End of example

    Packagers and suppliers claim the fuel tax credits for duty paid LPG where they either:

    • package it into containers of 210kg capacity or less for non-transport use
    • sell it for transfer to tanks for residential use.

    Example: Fuel tax credits claimed earlier in the supply chain

    Gas Tank Ltd acquire bulk duty paid LPG for both transport and non-transport use. They package some of it into small nine kilogram LPG gas bottles, which they sell to a service station. The service station then sells the LPG gas bottles to its customers.

    On 24 December 2011, David buys two LPG gas bottles from the service station. He uses one bottle for his barbecue and the other for his patio heater.

    Because Gas Tank Ltd packaged the duty paid LPG into containers of 210 kilograms or less for non-transport use, Gas Tank Ltd are entitled to fuel tax credits at the rate of 2.5 cents per litre.

    Therefore, David is not entitled to claim fuel tax credits for the LPG gas bottles as they have already been claimed by the packager.

    End of example

    You cannot claim fuel tax credits for duty paid gaseous fuels used in a light vehicle with a GVM of less than 4.5 tonne travelling on a public road – such as a taxi, car or small van.

    Attention

    Gaseous fuel you use to power auxiliary equipment of a heavy vehicle travelling on a public road – such as powering the refrigeration unit of a refrigerated vehicle – is not reduced by the road user charge. You may be able to correct previous claims as a result of this change. For more information about this change, see Fuel used to power auxiliary equipment.

    End of attention

    Conversion rates

    If you measure LPG in kilograms or CNG in megajoules, standard conversion rates are provided to help you calculate your fuel tax credit entitlement. The rates are:

    • 1 kilogram of LPG = 1.885 litres of LPG
    • 1 megajoule of CNG = 0.01893 kilograms of CNG.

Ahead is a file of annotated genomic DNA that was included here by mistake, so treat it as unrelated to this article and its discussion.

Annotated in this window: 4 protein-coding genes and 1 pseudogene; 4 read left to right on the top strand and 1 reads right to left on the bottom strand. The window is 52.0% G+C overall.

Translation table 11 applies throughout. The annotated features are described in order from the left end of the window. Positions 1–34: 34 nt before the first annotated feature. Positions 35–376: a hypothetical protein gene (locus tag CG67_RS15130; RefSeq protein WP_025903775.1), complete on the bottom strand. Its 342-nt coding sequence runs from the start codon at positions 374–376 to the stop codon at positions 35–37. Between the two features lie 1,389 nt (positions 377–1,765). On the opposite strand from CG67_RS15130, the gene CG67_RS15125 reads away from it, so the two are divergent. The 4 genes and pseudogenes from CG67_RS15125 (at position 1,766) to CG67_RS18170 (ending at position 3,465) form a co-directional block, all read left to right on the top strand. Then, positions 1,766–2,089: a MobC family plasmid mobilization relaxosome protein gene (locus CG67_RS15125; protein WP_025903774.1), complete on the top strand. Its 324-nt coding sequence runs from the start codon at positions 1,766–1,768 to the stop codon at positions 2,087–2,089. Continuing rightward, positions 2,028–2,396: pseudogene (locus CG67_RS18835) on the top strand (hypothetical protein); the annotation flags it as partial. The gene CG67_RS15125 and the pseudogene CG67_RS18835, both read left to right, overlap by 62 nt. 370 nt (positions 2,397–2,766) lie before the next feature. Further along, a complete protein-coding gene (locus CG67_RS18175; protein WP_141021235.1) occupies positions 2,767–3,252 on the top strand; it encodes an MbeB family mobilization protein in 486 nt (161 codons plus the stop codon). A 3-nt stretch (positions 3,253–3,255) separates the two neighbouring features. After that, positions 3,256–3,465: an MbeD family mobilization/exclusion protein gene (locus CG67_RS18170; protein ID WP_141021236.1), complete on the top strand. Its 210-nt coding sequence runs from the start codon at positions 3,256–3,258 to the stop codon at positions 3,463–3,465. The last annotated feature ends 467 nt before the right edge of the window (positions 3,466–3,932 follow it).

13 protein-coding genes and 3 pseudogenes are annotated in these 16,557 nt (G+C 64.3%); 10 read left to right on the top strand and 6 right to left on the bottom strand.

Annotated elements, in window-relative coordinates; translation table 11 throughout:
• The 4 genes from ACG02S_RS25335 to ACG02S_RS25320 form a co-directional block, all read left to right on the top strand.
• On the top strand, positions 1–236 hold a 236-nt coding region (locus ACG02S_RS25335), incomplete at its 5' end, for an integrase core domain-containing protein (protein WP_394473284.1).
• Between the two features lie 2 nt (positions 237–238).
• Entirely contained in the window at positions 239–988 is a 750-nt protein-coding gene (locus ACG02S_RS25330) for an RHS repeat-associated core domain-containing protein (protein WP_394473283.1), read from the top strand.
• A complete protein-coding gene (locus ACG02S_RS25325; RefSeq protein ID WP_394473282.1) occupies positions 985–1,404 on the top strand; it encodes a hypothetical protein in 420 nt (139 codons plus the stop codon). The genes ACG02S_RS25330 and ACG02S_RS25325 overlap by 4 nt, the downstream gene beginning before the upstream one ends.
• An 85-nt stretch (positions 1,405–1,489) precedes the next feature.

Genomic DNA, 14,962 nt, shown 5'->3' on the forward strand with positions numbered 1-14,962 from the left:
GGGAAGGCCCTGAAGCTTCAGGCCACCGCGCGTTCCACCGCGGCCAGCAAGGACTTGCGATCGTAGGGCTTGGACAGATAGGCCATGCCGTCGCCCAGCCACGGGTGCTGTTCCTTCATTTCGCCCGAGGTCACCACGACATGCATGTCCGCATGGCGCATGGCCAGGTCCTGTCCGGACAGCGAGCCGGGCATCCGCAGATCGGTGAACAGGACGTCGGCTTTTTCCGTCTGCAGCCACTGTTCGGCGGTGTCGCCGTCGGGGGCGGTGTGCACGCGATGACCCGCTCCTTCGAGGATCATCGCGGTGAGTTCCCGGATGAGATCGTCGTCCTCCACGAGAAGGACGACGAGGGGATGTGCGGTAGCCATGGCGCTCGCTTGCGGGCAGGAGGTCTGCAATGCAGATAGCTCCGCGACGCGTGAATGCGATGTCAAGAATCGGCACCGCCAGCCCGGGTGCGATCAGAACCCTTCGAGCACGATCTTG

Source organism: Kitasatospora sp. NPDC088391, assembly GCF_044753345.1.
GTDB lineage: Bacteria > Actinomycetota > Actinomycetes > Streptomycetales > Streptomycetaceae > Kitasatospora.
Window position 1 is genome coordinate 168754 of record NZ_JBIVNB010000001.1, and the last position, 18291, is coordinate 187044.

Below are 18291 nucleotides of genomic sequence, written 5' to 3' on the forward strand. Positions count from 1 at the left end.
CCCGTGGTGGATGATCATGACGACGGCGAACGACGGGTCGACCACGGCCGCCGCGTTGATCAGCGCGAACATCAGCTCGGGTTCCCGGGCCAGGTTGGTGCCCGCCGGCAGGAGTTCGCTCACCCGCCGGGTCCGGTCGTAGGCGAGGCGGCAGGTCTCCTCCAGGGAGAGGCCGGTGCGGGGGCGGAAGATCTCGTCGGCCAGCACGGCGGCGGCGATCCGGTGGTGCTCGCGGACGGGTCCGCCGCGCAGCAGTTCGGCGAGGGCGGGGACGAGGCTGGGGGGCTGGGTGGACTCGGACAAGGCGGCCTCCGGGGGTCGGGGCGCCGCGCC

Attention

    You can only use the conversion rate for LPG if you measure the LPG using equipment other than volumetric measurement equipment.

    End of attention

    Example: LPG conversion

    Paul owns a farm that uses LPG to dry his grain. He acquires his LPG by the kilogram. In December 2011, he acquires 4,000 kilograms of duty paid LPG for use in his grain dryer.

    He is entitled to fuel tax credits at 2.5 cents per litre for the duty paid LPG. So he can claim his fuel tax credits, Paul converts the 4,000 kilograms of eligible LPG to litres as follows:

    4,000kg × 1.885 = 7,540 litres of duty paid LPG.

    End of example

    Fuel blends

    You are entitled to fuel tax credits as if the fuel you are using is entirely diesel, if both of the following apply:

    • your fuel is a blend of diesel and biodiesel
    • it contains 20% or less biodiesel.

    You are entitled to fuel tax credits as if the fuel you are using is entirely petrol, if both of the following apply:

    • your fuel is a blend of petrol and ethanol
    • it contains 10% or less ethanol.

    For other blends of two or more fuels, fuel tax credits are calculated using the proportion of each taxable fuel.

    Attention

    If you acquired alternative fuel before 1 July 2010, you may also receive an energy grant for the alternative fuel component of the fuel blend under the energy grants credits scheme.

    End of attention

    The fuel grant rate for alternative fuels reduced to zero on 1 July 2010. You cannot claim a grant for fuels purchased on or after that date.

    Further information

    For more information, refer to Energy grants credits scheme – reduced to zero.

    For more information about fuel blends, refer to Fuel tax credits – fuel blends.

    End of further information
      Last modified: 18 Jul 2013QC 26645